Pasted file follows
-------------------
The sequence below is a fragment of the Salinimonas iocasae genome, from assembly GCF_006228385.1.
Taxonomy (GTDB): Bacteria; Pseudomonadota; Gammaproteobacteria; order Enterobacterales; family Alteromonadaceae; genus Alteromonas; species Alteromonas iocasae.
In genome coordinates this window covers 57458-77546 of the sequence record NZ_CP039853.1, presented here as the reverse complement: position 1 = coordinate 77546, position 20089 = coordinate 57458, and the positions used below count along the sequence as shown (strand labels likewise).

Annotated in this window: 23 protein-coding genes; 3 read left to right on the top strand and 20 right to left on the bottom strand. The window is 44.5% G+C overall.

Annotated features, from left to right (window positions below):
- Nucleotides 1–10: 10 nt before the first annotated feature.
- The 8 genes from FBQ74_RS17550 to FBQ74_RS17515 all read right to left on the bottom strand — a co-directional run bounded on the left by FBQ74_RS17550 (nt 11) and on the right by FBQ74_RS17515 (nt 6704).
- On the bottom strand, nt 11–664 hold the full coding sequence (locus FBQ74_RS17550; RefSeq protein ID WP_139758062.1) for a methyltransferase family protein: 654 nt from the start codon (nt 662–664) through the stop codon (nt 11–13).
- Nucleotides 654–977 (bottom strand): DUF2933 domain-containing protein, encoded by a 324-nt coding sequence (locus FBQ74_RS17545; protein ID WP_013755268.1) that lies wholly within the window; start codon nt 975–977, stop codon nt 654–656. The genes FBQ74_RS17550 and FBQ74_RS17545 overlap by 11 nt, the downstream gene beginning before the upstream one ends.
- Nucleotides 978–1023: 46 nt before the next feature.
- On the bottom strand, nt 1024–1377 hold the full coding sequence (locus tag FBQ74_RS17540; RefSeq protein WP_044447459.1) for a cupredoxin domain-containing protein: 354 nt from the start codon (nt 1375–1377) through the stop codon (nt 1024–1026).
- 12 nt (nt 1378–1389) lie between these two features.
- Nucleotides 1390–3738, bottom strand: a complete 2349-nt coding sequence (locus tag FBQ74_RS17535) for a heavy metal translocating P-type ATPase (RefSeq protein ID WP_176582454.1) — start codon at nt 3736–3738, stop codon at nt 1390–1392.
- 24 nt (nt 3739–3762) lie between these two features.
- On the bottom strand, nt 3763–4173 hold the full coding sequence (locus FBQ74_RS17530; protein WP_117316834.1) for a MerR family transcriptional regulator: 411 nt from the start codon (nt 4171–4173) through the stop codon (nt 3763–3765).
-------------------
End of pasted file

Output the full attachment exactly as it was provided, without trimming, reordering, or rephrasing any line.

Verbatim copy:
The sequence below is a fragment of the Salinimonas iocasae genome, from assembly GCF_006228385.1.
Taxonomy (GTDB): Bacteria; Pseudomonadota; Gammaproteobacteria; order Enterobacterales; family Alteromonadaceae; genus Alteromonas; species Alteromonas iocasae.
In genome coordinates this window covers 57458-77546 of the sequence record NZ_CP039853.1, presented here as the reverse complement: position 1 = coordinate 77546, position 20089 = coordinate 57458, and the positions used below count along the sequence as shown (strand labels likewise).

Annotated in this window: 23 protein-coding genes; 3 read left to right on the top strand and 20 right to left on the bottom strand. The window is 44.5% G+C overall.

Annotated features, from left to right (window positions below):
- Nucleotides 1–10: 10 nt before the first annotated feature.
- The 8 genes from FBQ74_RS17550 to FBQ74_RS17515 all read right to left on the bottom strand — a co-directional run bounded on the left by FBQ74_RS17550 (nt 11) and on the right by FBQ74_RS17515 (nt 6704).
- On the bottom strand, nt 11–664 hold the full coding sequence (locus FBQ74_RS17550; RefSeq protein ID WP_139758062.1) for a methyltransferase family protein: 654 nt from the start codon (nt 662–664) through the stop codon (nt 11–13).
- Nucleotides 654–977 (bottom strand): DUF2933 domain-containing protein, encoded by a 324-nt coding sequence (locus FBQ74_RS17545; protein ID WP_013755268.1) that lies wholly within the window; start codon nt 975–977, stop codon nt 654–656. The genes FBQ74_RS17550 and FBQ74_RS17545 overlap by 11 nt, the downstream gene beginning before the upstream one ends.
- Nucleotides 978–1023: 46 nt before the next feature.
- On the bottom strand, nt 1024–1377 hold the full coding sequence (locus tag FBQ74_RS17540; RefSeq protein WP_044447459.1) for a cupredoxin domain-containing protein: 354 nt from the start codon (nt 1375–1377) through the stop codon (nt 1024–1026).
- 12 nt (nt 1378–1389) lie between these two features.
- Nucleotides 1390–3738, bottom strand: a complete 2349-nt coding sequence (locus tag FBQ74_RS17535) for a heavy metal translocating P-type ATPase (RefSeq protein ID WP_176582454.1) — start codon at nt 3736–3738, stop codon at nt 1390–1392.
- 24 nt (nt 3739–3762) lie between these two features.
- On the bottom strand, nt 3763–4173 hold the full coding sequence (locus FBQ74_RS17530; protein WP_117316834.1) for a MerR family transcriptional regulator: 411 nt from the start codon (nt 4171–4173) through the stop codon (nt 3763–3765).